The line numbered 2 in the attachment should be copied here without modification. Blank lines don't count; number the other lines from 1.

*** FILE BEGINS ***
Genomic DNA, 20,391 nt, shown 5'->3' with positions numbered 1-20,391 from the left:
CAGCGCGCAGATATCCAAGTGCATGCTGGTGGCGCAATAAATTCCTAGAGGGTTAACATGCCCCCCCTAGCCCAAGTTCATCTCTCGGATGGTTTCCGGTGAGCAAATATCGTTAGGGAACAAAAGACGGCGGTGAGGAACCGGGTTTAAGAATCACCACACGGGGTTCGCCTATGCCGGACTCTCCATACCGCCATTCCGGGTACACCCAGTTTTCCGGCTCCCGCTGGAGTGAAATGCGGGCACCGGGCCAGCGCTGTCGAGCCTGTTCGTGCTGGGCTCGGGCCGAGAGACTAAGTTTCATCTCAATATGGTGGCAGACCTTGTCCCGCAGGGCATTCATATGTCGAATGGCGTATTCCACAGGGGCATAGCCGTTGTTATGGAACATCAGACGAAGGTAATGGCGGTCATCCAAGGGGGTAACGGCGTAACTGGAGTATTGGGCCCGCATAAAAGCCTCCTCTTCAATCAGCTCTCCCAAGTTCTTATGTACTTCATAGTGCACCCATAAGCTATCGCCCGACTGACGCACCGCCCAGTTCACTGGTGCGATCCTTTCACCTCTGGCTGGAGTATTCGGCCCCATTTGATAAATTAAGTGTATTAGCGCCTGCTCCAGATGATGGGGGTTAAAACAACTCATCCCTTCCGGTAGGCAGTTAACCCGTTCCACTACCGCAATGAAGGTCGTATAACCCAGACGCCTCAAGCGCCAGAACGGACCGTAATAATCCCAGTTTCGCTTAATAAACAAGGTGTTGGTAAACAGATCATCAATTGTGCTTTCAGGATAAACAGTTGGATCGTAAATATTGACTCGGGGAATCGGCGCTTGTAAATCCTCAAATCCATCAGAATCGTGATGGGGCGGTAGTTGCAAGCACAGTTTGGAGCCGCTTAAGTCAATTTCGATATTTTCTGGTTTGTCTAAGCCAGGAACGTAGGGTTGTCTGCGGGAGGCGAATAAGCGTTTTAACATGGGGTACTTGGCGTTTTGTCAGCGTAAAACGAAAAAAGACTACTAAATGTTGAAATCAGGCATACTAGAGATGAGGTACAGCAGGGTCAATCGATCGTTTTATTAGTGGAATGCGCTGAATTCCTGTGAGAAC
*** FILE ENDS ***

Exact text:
CAGCGCGCAGATATCCAAGTGCATGCTGGTGGCGCAATAAATTCCTAGAGGGTTAACATGCCCCCCCTAGCCCAAGTTCATCTCTCGGATGGTTTCCGGTGAGCAAATATCGTTAGGGAACAAAAGACGGCGGTGAGGAACCGGGTTTAAGAATCACCACACGGGGTTCGCCTATGCCGGACTCTCCATACCGCCATTCCGGGTACACCCAGTTTTCCGGCTCCCGCTGGAGTGAAATGCGGGCACCGGGCCAGCGCTGTCGAGCCTGTTCGTGCTGGGCTCGGGCCGAGAGACTAAGTTTCATCTCAATATGGTGGCAGACCTTGTCCCGCAGGGCATTCATATGTCGAATGGCGTATTCCACAGGGGCATAGCCGTTGTTATGGAACATCAGACGAAGGTAATGGCGGTCATCCAAGGGGGTAACGGCGTAACTGGAGTATTGGGCCCGCATAAAAGCCTCCTCTTCAATCAGCTCTCCCAAGTTCTTATGTACTTCATAGTGCACCCATAAGCTATCGCCCGACTGACGCACCGCCCAGTTCACTGGTGCGATCCTTTCACCTCTGGCTGGAGTATTCGGCCCCATTTGATAAATTAAGTGTATTAGCGCCTGCTCCAGATGATGGGGGTTAAAACAACTCATCCCTTCCGGTAGGCAGTTAACCCGTTCCACTACCGCAATGAAGGTCGTATAACCCAGACGCCTCAAGCGCCAGAACGGACCGTAATAATCCCAGTTTCGCTTAATAAACAAGGTGTTGGTAAACAGATCATCAATTGTGCTTTCAGGATAAACAGTTGGATCGTAAATATTGACTCGGGGAATCGGCGCTTGTAAATCCTCAAATCCATCAGAATCGTGATGGGGCGGTAGTTGCAAGCACAGTTTGGAGCCGCTTAAGTCAATTTCGATATTTTCTGGTTTGTCTAAGCCAGGAACGTAGGGTTGTCTGCGGGAGGCGAATAAGCGTTTTAACATGGGGTACTTGGCGTTTTGTCAGCGTAAAACGAAAAAAGACTACTAAATGTTGAAATCAGGCATACTAGAGATGAGGTACAGCAGGGTCAATCGATCGTTTTATTAGTGGAATGCGCTGAATTCCTGTGAGAAC